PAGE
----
Look for a filter with anti-microbial protection, as this serves to help extend the unit's lifespan. If you're worried about carbon saturation of the device cartridge, then consider a filter with an integrated LED replacement indicator to stay ahead of potential re-contamination.

Consider the filter's housing material when making your choice. Plastic faucet filters should be BPA-free. Depending on the style of your sink, filter units are also available in attractive white or chrome exteriors to complement your kitchen or bathroom decor.

A Brief History Of Faucet Water Filters

Throughout human history, water filters have been used to address the dangers associated with unfiltered water from streams, rivers, and lakes in locations with concentrated human settlements. The earliest mention of filtration technology dates back to ancient Egyptian and Sanskrit writings as early as 2000 B.C.E., detailing methods of boiling and filtering water through both sand and gravel.

This paved the way for the growing popularity of smaller units to be installed and used to filter faucet water in domestic settings.

Greek physician Hippocrates designed one of the first rudimentary filters called the Hippocratic sleeve, which consisted of a cloth bag through which rainwater would be poured after it was boiled in an attempt to remove bad odors.

In his 1627 compilation, A Natural History of Ten Centuries, Sir Francis Bacon discussed the process of water desalination in the first practical scientific experimentation on the subject of filtration. Bacon believed that a hole dug close enough to the seashore would allow sand to obstruct the passage of salt in the water, resulting in pure water that was fit for drinking.

Upon the realization that the quality of drinking water directly impacted people's health, the 19th century saw the birth of the Metropolitan Water Act of 1852, calling for the requirement of all London water to be filtered.

Modern drinking water standards in the United States were enacted by the 1940s, followed by the Federal Water Pollution Control Act of 1972. This paved the way for the growing popularity of smaller units to be installed and used to filter faucet water in domestic settings. Since that time, faucet filters have continued to develop more sophisticated inner components and easy, one-click installation methods for providing consumers with as close to a universal fit on any sink as possible.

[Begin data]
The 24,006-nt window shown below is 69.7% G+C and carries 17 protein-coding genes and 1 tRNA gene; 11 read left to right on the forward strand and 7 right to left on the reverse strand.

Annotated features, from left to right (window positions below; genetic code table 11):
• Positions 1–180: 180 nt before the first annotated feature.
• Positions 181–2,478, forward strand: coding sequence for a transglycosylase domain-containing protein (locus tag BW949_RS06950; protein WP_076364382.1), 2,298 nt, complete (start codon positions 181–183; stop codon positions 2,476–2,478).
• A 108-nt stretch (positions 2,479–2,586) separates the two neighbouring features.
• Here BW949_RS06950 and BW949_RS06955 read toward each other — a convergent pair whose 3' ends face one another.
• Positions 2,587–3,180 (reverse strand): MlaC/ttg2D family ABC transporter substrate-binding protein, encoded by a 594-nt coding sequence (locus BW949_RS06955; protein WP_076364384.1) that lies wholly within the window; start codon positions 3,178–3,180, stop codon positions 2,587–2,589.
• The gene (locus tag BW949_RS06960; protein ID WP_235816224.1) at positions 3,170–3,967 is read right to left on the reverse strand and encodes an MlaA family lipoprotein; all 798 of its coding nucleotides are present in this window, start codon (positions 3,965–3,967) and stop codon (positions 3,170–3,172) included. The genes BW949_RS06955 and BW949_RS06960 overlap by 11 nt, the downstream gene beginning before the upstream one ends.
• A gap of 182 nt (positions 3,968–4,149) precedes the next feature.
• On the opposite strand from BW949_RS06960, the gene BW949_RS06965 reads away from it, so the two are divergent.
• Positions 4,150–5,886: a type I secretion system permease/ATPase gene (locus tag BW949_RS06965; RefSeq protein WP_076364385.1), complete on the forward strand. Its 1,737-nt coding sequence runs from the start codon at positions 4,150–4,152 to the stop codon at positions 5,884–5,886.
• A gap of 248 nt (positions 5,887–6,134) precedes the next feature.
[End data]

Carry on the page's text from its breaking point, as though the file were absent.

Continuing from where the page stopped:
Statistics and Editorial Log

0
Paid Placements
4
Editors
46
Hours
13,811
Users
45
Revisions

Recent Update Frequency


Tina Morna Freitas
Last updated on July 08, 2019 by Tina Morna Freitas

Tina Morna Freitas is a writer who lives in Chicago with her family and three cats. She has a B.A. in anthropology with a minor in English, and has built a freelance career over the years in writing and digital marketing. Her passions for cooking, decorating and home improvement contribute to her extensive knowledge of all things kitchen and home goods. In addition, her 20 years as a parent inform her expertise in the endless stream of toys and equipment that inevitably takes over the homes of most parents. She also enjoys gardening, making and sipping margaritas, and aspires to be a crazy cat lady once all the children are grown.


Thanks for reading the fine print. About the Wiki: We don't accept sponsorships, free goods, samples, promotional products, or other benefits from any of the product brands featured on this page, except in cases where those brands are manufactured by the retailer to which we are linking. For our full ranking methodology, please read about us, linked below. The Wiki is a participant in associate programs from Amazon, Walmart, Ebay, Target, and others, and may earn advertising fees when you use our links to these websites. These fees will not increase your purchase price, which will be the same as any direct visitor to the merchant’s website. If you believe that your product should be included in this review, you may contact us, but we cannot guarantee a response, even if you send us flowers.